1.5 to 3.3 volts efficiency

Discussion in 'General Electronics Chat' started by zoom, Aug 2, 2015.

  1. zoom

    Thread Starter New Member

    Jul 11, 2014
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    I am not quite familiar with boost converters. So, I have some questions;

    Looking for this IC;
    http://www.electroschematics.com/wp-content/uploads/2015/01/MCP1640-datasheet.pdf

    It claims up to 96% efficiency.

    Now, assume I have a 1.5 Volts alkaline 3000mAh battery. If I use this battery with a boost converter to get steady 3.3 volts output, I will for sure not be getting 3000mAh spec anymore. How can I calculate the new capacity with 3.3 volts output ?
     
  2. dl324

    Distinguished Member

    Mar 30, 2015
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    Without external components, you'll only get 150mA with 1.5V in and 3.3V out; from page 3 of the datasheet.
     
  3. Bordodynov

    Active Member

    May 20, 2015
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    Csource=3000*(1.2V/3.3V)*90%=980mAH
     
  4. dl324

    Distinguished Member

    Mar 30, 2015
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    Efficiency takes a nose dive past 100mA, max input current limited to 800mA; will take external components to get above 150mA.

    From the datasheet:

    Efficiency
    33eff.jpg

    Current ratings
    33typI.jpg

    33dcChar_.jpg

    Vin=1.5V, Iout=200mA
    33maxI.jpg
     
    Last edited: Aug 3, 2015
  5. zoom

    Thread Starter New Member

    Jul 11, 2014
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    So, is the only thing I compromise is maximum current I get with the boosted 3.3 voltage ? Is my 3000mAh still there ?
     
  6. dl324

    Distinguished Member

    Mar 30, 2015
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    You can increase output current, but it will require external components to workaround limitations of the regulator.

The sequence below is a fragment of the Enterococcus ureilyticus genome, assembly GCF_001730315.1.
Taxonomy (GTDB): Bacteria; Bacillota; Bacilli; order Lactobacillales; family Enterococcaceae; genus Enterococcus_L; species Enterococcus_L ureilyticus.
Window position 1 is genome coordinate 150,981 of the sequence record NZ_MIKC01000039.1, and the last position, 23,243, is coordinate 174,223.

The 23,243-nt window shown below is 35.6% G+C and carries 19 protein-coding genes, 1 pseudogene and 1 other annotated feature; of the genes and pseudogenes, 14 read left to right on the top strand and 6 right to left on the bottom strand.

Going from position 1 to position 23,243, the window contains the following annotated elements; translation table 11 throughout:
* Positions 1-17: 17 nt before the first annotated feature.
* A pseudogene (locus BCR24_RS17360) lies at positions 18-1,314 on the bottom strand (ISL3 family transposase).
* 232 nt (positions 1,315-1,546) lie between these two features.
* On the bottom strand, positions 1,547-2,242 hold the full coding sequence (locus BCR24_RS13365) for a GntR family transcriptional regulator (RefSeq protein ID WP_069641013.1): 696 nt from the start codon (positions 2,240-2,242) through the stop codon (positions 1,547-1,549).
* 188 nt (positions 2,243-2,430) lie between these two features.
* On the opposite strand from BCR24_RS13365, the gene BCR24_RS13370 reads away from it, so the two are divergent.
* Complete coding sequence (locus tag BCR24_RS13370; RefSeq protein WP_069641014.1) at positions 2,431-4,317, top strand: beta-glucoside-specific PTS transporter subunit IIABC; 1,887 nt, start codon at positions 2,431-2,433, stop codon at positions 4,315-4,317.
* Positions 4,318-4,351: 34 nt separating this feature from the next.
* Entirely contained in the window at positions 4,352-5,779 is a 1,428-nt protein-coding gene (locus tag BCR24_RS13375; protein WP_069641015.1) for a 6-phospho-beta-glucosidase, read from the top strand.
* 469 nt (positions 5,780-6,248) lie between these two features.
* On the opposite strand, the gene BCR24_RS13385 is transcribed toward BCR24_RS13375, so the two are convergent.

Most of it. The regulator will be operating closer to 80% efficiency with a 1.5V input and the battery will still have self discharge.
     
  7. Dr.killjoy

    Well-Known Member

    Apr 28, 2013
    1,190
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    With booster converter you have to remember the energy has to come from some where to make up the difference and it uses the current to make the difference in order for everything to work ..
     
  8. jjw

    Member

    Dec 24, 2013
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    31
    Look at post #3, you have about 1000 mAh from 3.3V output.
     
  9. dl324

    Distinguished Member

    Mar 30, 2015
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    You're neglecting the fact that efficiency with an input of approx 1.5V varies from 65-85% and that the regulator will not provide more than a couple hundred mA with 1.5V input/3.3V output.

    For this regulator, efficiency @ 1.2V in peaks at 85% @ 30mA and falls off rapidly @ 100mA. At max current supported by the regulator, efficiency falls to 65%.
     
  10. jjw

    Member

    Dec 24, 2013
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    I was not sure if op thinks he can get 3000mAh from 3.3V output, so just in rough figures 700 - 1000mAh from output depending on load current.
     
  11. dl324

    Distinguished Member

    Mar 30, 2015
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    Except that without external components, it's going to be closer to 200mA due to regulator limitations.
     
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